- Jan 31, 2000
The title pretty much asks the question. I have seen references to sleeveboard patterns and to be honest I have no clue as to what they are or look like.
I'm not positive about this, but I think it's only called a sleeveboard if in pen form, blades at both ends. If in jack form, then it's called a regular jack or a swell end jack. This GEC #78 American Jack is the same frame as the #79 Workhorse, only in jack form.
Going off of that thought, however: does a sleeveboard pattern typically have its main blade at the larger end, thus distinguishing it from a swell-end jack (as one example) that would have its blade(s) at the smaller end?
On a sleeveboard jack, (both blades on same end), most had the blades from the smaller end but either method of construction was common enough.
On a sleeveboard pen, (blades on each end), normally the master blade was on the wider end.
Sooo... is it possible for a sleeveboard jack and a swell-end jack to be two different names for the same thing (not universally, but in specific instances)?
The careful observer will notice a difference in the elongation and swell between the patterns. It is sometimes subtle but where the sleeveboard is generally straight sided with a rounded end, the swell end...well, swells. Look at some images of (especially) older patterns and you'll see the difference pretty clearly.
Hang on a moment and I'll post an image just by way of one example...
Subtle, but nonetheless not a sleeveboard:
In person the gentle swell is a bit more apparent and it has a bit of a "waist". The sleeveboard would be more rigidly straight sided until the curved end (like the ironing board) in most cases.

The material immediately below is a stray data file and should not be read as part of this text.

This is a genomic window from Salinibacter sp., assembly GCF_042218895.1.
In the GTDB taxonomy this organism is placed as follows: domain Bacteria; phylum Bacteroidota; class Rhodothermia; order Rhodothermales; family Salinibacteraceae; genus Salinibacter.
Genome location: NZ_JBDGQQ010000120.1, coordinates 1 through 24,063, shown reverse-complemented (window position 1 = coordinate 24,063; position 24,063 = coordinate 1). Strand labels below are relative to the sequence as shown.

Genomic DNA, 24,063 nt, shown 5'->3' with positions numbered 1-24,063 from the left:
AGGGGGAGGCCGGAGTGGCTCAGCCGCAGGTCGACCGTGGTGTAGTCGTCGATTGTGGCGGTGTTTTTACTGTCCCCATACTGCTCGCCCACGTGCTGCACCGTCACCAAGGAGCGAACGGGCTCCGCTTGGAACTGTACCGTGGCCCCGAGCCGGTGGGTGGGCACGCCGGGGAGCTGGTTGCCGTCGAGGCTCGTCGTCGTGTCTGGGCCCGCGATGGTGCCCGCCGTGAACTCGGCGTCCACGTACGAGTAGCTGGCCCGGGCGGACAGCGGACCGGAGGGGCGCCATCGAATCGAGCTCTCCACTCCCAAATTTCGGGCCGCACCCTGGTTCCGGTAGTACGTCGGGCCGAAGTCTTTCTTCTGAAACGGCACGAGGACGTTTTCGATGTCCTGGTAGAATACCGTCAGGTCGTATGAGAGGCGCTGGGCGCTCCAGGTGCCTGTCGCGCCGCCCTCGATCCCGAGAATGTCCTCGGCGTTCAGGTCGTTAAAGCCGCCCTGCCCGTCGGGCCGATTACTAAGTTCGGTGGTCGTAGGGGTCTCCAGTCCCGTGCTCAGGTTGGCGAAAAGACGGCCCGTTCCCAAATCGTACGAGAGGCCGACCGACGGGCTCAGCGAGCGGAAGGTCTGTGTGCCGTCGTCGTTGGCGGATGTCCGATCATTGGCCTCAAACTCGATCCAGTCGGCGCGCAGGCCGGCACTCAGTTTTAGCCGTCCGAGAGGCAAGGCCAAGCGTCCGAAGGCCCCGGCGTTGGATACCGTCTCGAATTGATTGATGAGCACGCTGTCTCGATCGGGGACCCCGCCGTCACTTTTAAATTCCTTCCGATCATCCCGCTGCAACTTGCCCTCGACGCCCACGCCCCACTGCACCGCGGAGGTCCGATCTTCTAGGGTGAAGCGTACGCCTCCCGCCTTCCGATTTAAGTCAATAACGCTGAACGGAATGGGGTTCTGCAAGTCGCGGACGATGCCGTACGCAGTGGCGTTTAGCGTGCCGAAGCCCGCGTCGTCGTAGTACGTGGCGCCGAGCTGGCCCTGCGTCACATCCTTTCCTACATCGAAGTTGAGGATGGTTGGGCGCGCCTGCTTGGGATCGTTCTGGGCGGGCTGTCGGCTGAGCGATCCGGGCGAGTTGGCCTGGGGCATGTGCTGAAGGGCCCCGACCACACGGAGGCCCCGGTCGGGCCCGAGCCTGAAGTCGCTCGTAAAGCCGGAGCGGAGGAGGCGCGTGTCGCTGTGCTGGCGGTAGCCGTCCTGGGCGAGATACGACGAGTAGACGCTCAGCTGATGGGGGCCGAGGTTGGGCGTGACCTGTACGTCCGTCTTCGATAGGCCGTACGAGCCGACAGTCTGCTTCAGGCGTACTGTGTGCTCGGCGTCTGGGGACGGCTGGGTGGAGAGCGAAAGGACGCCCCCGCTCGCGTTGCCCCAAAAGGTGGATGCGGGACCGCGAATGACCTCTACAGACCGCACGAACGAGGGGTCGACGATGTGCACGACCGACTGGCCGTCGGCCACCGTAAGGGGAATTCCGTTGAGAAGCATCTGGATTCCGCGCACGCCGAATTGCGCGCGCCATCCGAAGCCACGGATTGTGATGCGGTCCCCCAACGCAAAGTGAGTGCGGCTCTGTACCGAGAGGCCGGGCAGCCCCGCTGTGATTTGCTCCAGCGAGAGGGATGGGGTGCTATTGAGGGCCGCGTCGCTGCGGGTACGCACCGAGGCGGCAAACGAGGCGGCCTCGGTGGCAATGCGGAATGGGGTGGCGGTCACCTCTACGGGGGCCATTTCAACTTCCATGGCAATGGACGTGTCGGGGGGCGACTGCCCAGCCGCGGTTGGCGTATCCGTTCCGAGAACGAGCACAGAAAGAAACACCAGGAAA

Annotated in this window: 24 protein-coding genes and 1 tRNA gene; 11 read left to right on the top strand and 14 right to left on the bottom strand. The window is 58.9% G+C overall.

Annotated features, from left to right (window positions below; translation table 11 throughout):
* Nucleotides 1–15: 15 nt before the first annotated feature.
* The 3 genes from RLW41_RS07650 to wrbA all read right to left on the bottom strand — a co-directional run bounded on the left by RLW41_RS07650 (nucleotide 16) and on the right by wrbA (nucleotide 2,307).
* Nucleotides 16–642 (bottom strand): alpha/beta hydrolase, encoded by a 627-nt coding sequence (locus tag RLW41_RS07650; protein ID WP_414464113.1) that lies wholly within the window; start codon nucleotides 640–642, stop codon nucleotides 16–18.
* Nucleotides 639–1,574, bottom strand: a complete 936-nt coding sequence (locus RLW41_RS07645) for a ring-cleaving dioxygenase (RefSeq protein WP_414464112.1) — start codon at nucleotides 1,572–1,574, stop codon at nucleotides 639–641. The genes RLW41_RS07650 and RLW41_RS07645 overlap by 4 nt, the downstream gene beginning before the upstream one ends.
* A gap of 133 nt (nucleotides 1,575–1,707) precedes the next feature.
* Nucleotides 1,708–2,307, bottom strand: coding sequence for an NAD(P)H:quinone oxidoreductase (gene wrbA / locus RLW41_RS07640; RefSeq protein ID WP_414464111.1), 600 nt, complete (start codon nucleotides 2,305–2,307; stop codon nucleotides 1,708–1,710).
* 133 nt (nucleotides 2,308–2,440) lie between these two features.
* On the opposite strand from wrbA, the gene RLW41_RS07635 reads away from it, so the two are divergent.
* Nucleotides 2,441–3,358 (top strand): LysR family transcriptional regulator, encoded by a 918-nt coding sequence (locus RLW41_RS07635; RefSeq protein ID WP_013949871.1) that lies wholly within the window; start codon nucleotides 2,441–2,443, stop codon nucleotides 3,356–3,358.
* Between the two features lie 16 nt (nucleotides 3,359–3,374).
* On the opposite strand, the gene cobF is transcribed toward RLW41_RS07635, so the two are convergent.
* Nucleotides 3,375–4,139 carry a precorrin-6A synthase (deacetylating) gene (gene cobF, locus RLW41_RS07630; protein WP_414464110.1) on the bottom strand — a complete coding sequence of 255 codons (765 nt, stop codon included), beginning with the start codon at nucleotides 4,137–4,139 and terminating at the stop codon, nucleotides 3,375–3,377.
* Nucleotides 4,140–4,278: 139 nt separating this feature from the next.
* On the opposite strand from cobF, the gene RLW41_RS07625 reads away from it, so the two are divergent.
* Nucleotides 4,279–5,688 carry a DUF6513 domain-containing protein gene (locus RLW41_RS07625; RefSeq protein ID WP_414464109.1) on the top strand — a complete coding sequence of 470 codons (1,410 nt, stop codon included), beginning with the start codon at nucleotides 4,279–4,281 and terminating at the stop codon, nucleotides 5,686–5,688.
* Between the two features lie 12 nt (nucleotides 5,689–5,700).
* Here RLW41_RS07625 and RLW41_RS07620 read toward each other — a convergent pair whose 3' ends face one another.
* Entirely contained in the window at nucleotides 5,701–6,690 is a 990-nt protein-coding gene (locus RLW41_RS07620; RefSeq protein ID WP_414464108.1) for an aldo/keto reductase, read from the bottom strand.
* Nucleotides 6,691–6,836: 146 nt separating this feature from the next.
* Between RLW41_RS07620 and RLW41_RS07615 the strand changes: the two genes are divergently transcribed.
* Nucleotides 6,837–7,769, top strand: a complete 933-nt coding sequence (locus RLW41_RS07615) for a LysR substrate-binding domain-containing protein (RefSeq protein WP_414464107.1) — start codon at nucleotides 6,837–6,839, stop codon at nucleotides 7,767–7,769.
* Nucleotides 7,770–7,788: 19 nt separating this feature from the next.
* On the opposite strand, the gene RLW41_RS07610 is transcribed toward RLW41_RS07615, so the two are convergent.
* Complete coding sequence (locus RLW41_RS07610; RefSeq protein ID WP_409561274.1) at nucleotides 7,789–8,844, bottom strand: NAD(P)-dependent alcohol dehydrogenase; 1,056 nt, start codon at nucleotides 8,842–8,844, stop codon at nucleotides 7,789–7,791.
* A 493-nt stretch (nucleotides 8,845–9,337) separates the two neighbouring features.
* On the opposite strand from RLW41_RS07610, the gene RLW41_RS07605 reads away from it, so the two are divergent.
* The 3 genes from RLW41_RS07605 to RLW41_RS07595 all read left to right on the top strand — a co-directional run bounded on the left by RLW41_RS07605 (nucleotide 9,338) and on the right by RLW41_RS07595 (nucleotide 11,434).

Companies did and do take liberties with the nomenclature.
Thanks, Elliot-- pictures really do help. I would not have called the above knife a sleeveboard, but have seen some (what I now know to be) sleeveboards called swell-end jacks.
Most illuminating for me so far is that neither single spring nor pen configuration has anything to do with defining a sleeveboard. The Venn intersection of sleeveboard knives I've seen that also contained those two features had led me to wrongly conclude otherwise.
Sleeveboards also have the master blade coming out of the wide end of the knife.
From what I've read the sleeveboard pattern is also a variation on the elephant toe pattern.
Here are Bernard Levines words on sleeveboards.
Pens. "A sleeveboard pen has round ends"like a senator", but it's handle tapers"." Sleeveboard pen knives ordinarily have the master on the wider end."
Sleeveboard jacks and jumbo jacks." Regular jacks have squaredcorners at the blade end. Similar tapered knives that are rounded at both ends are usually called sleeveboard jacks.Unlike regular jacks, some sleeveboard jacks have their blades at the wider end." There is more on jumbo jacks but i'm tired of typing